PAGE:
An end to PCs

In the last days of 2005, leading thinkers and scholars from around the world share their fears, hopes and expectations of 2006. Forty-nine of openDemocracy’s distinguished contributors, from Mariano Aguirre to Slavoj Zizek, Neal Ascherson to Jonathan Zittrain – offer their predictions for the coming year. Since this is openDemocracy, we did not expect them to agree. We were not disappointed. (Part Two)
Jonathan Zittrain
22 December 2005


2006 will see a fading away of the personal computer. Blackberries, iPods, Tivos, Xboxes, mobile phones – these chimeras of convergence will leave increasingly less room for the general-purpose PC. What should we miss most as the PC recedes? Its generativity. An open internet combined with PC platforms that any third party can program without permission from Bill Gates or Steve Jobs led to an extraordinary series of information technology innovations – chat, instant messenger, web browsing, email clients, screen savers, Napster.

So much innovation, in fact, that I fear people think that our cups already runneth over – that everything that might be invented already has been. As existing popular applications are reified into special-purpose objects, the generic PC, jack of all trades, master of none, will become less prevalent among diverse groups of people and institutions – instead being relegated to, and locked down within, white-collar office environments. At that point, coding new applications for it will be that much less attractive, since there will be fewer audiences ready to take them up.

We need to find a way to maintain the generative nature of the PC and internet – especially because so many of the innovations have to do with speech and dialogue, bringing people and cultures together that formerly would be ignorant of one another. We must do this even as the PC's very success and excess have sealed its fate.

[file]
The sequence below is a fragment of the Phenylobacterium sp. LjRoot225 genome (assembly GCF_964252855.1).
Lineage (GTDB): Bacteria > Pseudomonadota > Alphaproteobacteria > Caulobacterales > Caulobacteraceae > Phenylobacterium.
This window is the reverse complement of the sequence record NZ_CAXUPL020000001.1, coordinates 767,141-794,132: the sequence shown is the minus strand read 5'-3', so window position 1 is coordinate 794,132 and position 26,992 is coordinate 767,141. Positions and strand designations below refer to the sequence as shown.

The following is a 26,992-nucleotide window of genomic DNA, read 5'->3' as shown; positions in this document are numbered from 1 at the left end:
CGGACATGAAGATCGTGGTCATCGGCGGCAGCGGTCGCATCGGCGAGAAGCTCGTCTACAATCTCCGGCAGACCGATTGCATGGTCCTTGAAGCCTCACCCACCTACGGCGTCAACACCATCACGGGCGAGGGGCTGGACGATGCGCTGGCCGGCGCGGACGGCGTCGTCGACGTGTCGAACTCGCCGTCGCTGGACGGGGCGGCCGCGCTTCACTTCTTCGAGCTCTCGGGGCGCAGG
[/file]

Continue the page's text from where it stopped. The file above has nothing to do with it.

Stop the secrecy: Publish the NHS COVID data deals

To: Matt Hancock, Secretary of State for Health and Social Care

We’re calling on you to immediately release details of the secret NHS data deals struck with private companies, to deliver the NHS COVID-19 datastore.

We, the public, deserve to know exactly how our personal information has been traded in this ‘unprecedented’ deal with US tech giants like Google, and firms linked to Donald Trump (Palantir) and Vote Leave (Faculty AI).

The COVID-19 datastore will hold private, personal information about every single one of us who relies on the NHS. We don’t want our personal data falling into the wrong hands.

And we don’t want private companies – many with poor reputations for protecting privacy – using it for their own commercial purposes, or to undermine the NHS.

The datastore could be an important tool in tackling the pandemic. But for it to be a success, the public has to be able to trust it.

Today, we urgently call on you to publish all the data-sharing agreements, data-impact assessments, and details of how the private companies stand to profit from their involvement.

The NHS is a precious public institution. Any involvement from private companies should be open to public scrutiny and debate. We need more transparency during this pandemic – not less.

By adding my name to this campaign, I authorise openDemocracy and Foxglove to keep me updated about their important work.

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